Crowned lemurs are the most noticeably sexually dichromatic lemur species, with the exception of the blue-eyed lemur. The females are predominantly gray with an orange crown, while the males are a much darker reddish brown with a black and orange crown. Until recently, crowned lemurs were thought to be a sub-species of the mongoose lemur.
The crowned lemur is a mostly diurnal lemur with a very limited range in the northern tip of Madagascar. This lemur weighs, on average, about 1700 grams 1.7 kg. (3.4 lbs.), making it the smallest member of the Eulemur genus. Crowned lemurs are sympatric throughout most of their range with Sanford’s lemur(Eulemur fulvus sanfordi).
Although the diet of crowned lemurs varies with the seasons, it contains a high percentage of fruit with relatively few leaves. During both wet and dry seasons, fruit comprises as much as 80% to 90% of the crowned lemur diet. They prefer drier forests, existing in higher densities in these habitats than in adjacent humid forests. In fact, the crowned lemurs may be found in the more humid areas only because they have been forced out of their preferred dry habitat by human interference. Crowned lemurs generally feed lower in the forest than Sanford’s lemurs, which may help avoid aggressive interactions between these two species. Crowned lemurs often forage in scrubby bushes and short trees, and routinely come to the ground. In dry areas, the animals may venture deep into caves in search of water.
At the DLC, crowned lemurs are held in small family groups, usually consisting of an adult pair, their infants (twinning is fairly common in this species) and any juveniles from the previous year or two. Births at the DLC occur April through mid-June (mid September through October in Madagascar), with gestation being about 120 to 128 days. Births in Madagascar coincide with the start of the rainy season. Singletons and twins appear to be equally common. Infants are initially carried on the mother’s belly, but switch to her back when they are a couple of months old. Sexual maturity is estimated to be reached at around 20 months of age. It is not known if the presence of juveniles in a group during birth season or breeding season has an effect on either the production or survival of infants.
In the wild, crowned lemurs travel in all levels of the forest, but seem to prefer the canopy level. They readily descend to the ground to eat fallen fruit, lick or eat dirt, or travel. The animals are found in groups ranging in size from five to up to 15 animals (groups of five to six are the norm), with adults of both sexes present. Although the animals are more active during daylight than night, researchers have found that there is usually a nighttime activity period lasting up to two hours.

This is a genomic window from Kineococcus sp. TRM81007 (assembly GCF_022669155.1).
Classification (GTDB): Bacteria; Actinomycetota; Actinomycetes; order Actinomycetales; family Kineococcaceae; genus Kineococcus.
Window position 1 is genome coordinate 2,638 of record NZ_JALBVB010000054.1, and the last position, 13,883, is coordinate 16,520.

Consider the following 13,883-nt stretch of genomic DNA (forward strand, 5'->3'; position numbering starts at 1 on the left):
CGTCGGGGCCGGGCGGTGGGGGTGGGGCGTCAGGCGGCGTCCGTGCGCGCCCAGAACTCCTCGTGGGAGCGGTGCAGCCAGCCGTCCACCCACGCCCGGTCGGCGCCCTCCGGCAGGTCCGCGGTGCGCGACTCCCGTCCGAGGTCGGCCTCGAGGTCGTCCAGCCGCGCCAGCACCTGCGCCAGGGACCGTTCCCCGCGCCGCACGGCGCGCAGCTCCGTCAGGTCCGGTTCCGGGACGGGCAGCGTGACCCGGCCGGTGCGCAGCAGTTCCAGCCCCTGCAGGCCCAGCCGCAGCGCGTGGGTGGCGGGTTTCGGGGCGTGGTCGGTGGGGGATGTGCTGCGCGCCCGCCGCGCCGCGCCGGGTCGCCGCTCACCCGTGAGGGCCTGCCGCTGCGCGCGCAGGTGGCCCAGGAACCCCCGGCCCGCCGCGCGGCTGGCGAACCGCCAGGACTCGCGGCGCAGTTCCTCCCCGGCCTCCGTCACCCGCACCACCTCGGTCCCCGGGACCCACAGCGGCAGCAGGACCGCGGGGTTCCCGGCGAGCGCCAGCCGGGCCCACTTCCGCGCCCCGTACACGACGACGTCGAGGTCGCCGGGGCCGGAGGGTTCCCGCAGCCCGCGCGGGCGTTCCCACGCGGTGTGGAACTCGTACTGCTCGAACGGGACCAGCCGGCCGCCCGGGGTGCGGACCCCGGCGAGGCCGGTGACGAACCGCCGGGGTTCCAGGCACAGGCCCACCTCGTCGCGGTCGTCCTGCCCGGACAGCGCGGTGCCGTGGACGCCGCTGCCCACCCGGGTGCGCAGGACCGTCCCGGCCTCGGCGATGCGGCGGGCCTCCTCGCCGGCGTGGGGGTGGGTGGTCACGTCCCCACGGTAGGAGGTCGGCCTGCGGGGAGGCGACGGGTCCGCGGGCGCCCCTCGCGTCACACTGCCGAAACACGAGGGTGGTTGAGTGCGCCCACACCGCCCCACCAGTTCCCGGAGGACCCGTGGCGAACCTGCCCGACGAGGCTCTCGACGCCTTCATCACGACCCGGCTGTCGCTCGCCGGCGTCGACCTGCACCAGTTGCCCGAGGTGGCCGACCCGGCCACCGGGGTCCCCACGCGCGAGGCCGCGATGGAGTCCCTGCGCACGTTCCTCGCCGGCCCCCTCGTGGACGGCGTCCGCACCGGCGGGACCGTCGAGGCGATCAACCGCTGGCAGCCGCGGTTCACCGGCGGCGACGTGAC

Large groups often break up into foraging subgroups of one to four animals. Such subgroups use vocalizations to maintain contact with, or to locate other subgroups when separation distances are large. Such vocalizations, best described as “piercing yaps,” can often be heard between captive groups at the DLC. Interactions between groups of crowned lemurs in the wild are rare, but aggressive interactions between crowned and Sanford’s lemurs have been reported. The home range of crowned lemurs is small, and there is usually significant overlap between the home ranges of neighboring groups.
Habitat and Conservation
The area of suitable habitat remaining in Madagascar for crowned lemurs is probably less than 1300 square kilometers in the far northern tip of the island, and this is shrinking rapidly due to the encroachment of slash and burn agriculture. Total population estimates range from 1,000 to 10,000 animals. As populations of this lemur become more and more patchily distributed in forest fragments, genetic interchange between the fragments becomes increasingly difficult or impossible, thus increasing the likelihood for extinction. A number of crowned lemurs have been released on the small, uninhabited island of Nosy Hara, but their status is unknown.
Four reserves in Madagascar protect the crowned lemur; however, even in the reserves, the animals are hunted by the local people for food (they are also popular as pets), as the borders of the preserves are poorly guarded. In one reserve, Montagne d’Ambre National Park, poaching of crowned lemurs and the sympatric Sanford’s lemur is widespread and growing. Like most lemur species there is a strong need for biological surveys to be undertaken to determine this lemur’s distribution, and for more reserves to be created. In one area, near Dariana, crowned lemurs are sympatric with the golden-crowned sifakas, and the creation of a reserve here would aid in the protection of both species.
The Lemur Center currently houses 6 males and 5 females in three breeding pairs. Recent births include a singleton and set of twins in 2013 and a singleton in 2010.